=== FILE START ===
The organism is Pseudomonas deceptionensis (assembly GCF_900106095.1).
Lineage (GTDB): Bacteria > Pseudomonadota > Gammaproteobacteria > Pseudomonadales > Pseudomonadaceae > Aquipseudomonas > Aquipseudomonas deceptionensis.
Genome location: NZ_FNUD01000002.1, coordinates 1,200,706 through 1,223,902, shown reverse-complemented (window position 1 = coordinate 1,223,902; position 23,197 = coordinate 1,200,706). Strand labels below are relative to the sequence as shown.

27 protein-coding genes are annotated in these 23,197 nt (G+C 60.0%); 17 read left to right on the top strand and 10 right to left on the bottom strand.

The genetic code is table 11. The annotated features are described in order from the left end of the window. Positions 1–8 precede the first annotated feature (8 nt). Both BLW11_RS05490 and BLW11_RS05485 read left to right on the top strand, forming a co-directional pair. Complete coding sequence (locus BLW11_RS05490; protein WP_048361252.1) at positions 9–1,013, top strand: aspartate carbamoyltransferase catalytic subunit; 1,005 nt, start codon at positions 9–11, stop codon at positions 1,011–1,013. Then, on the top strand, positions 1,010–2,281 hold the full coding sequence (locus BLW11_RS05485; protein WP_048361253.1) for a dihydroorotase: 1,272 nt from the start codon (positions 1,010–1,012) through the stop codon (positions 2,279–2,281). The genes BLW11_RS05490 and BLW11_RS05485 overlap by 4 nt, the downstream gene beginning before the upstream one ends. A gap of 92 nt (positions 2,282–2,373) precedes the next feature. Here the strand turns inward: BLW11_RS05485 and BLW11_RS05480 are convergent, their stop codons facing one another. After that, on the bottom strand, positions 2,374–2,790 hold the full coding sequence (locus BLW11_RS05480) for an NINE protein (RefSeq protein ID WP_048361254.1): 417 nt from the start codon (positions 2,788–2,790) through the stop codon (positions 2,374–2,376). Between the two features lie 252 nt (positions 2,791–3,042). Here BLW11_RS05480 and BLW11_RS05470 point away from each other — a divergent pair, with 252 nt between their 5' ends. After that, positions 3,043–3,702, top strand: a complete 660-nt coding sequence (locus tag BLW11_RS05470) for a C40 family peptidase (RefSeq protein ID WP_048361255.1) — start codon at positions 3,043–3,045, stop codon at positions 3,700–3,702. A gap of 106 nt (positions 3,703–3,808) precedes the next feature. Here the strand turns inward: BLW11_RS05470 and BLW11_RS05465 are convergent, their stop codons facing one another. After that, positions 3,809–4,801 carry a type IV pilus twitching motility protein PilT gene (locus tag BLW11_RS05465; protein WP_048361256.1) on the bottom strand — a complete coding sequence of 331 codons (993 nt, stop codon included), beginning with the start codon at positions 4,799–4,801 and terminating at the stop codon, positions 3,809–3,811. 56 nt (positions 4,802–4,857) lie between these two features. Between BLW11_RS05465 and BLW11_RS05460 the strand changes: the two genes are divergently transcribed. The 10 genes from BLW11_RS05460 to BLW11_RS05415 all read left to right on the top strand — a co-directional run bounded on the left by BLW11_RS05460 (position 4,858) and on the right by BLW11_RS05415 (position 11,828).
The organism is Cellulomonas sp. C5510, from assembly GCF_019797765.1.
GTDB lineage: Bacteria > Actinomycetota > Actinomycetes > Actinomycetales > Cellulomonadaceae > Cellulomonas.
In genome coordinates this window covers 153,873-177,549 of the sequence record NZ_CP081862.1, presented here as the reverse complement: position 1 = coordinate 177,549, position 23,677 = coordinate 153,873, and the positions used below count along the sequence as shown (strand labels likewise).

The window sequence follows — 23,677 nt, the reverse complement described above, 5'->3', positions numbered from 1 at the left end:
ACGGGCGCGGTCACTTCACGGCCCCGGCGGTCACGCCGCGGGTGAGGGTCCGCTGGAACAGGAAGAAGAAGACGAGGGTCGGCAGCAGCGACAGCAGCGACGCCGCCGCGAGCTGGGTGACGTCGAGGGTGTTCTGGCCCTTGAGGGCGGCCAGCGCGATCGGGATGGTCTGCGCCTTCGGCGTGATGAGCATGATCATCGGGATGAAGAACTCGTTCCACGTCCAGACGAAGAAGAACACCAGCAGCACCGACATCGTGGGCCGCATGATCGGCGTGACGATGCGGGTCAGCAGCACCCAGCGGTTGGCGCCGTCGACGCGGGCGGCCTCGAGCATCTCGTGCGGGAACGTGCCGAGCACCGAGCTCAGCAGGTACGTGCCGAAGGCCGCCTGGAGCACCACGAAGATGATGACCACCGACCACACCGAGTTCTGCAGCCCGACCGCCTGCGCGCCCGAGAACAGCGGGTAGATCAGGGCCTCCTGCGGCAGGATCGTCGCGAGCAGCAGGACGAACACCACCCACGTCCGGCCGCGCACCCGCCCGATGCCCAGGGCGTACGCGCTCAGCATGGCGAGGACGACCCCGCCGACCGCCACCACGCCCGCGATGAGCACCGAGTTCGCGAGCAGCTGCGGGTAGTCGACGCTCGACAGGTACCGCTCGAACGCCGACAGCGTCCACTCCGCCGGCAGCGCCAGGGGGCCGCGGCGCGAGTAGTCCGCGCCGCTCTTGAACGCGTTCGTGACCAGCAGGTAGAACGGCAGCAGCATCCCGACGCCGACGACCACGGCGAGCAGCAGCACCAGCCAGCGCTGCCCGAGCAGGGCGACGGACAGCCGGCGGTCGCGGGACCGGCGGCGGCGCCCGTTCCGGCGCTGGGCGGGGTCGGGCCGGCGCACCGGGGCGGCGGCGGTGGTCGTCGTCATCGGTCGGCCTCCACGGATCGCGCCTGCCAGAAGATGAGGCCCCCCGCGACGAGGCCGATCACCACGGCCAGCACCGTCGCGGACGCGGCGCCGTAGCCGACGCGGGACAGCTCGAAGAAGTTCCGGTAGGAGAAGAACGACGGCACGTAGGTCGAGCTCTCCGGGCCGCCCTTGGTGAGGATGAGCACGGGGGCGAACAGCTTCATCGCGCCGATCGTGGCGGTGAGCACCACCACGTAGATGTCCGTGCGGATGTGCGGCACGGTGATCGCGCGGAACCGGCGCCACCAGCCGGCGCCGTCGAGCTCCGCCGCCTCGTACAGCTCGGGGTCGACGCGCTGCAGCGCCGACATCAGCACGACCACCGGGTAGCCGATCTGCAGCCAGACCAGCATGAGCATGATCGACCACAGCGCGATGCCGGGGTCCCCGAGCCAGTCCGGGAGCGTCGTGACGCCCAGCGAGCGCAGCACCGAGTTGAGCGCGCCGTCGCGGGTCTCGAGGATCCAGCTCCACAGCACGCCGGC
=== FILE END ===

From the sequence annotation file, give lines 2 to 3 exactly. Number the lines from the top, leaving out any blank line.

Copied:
Lineage (GTDB): Bacteria > Pseudomonadota > Gammaproteobacteria > Pseudomonadales > Pseudomonadaceae > Aquipseudomonas > Aquipseudomonas deceptionensis.
Genome location: NZ_FNUD01000002.1, coordinates 1,200,706 through 1,223,902, shown reverse-complemented (window position 1 = coordinate 1,223,902; position 23,197 = coordinate 1,200,706). Strand labels below are relative to the sequence as shown.